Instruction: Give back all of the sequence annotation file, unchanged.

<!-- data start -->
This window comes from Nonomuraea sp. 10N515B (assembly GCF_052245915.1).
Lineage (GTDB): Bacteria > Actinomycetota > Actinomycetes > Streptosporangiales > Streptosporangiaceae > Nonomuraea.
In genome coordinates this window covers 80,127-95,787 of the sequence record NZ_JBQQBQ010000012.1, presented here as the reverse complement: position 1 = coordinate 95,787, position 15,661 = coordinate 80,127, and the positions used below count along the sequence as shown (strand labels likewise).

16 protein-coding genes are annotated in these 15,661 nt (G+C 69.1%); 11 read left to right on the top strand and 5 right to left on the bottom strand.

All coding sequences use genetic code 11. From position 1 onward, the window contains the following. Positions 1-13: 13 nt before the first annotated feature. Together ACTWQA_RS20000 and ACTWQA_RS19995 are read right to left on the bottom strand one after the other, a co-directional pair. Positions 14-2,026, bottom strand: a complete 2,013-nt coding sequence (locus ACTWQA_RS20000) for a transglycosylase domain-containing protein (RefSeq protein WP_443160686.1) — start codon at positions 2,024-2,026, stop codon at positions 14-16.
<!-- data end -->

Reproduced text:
This window comes from Nonomuraea sp. 10N515B (assembly GCF_052245915.1).
Lineage (GTDB): Bacteria > Actinomycetota > Actinomycetes > Streptosporangiales > Streptosporangiaceae > Nonomuraea.
In genome coordinates this window covers 80,127-95,787 of the sequence record NZ_JBQQBQ010000012.1, presented here as the reverse complement: position 1 = coordinate 95,787, position 15,661 = coordinate 80,127, and the positions used below count along the sequence as shown (strand labels likewise).

16 protein-coding genes are annotated in these 15,661 nt (G+C 69.1%); 11 read left to right on the top strand and 5 right to left on the bottom strand.

All coding sequences use genetic code 11. From position 1 onward, the window contains the following. Positions 1-13: 13 nt before the first annotated feature. Together ACTWQA_RS20000 and ACTWQA_RS19995 are read right to left on the bottom strand one after the other, a co-directional pair. Positions 14-2,026, bottom strand: a complete 2,013-nt coding sequence (locus ACTWQA_RS20000) for a transglycosylase domain-containing protein (RefSeq protein WP_443160686.1) — start codon at positions 2,024-2,026, stop codon at positions 14-16.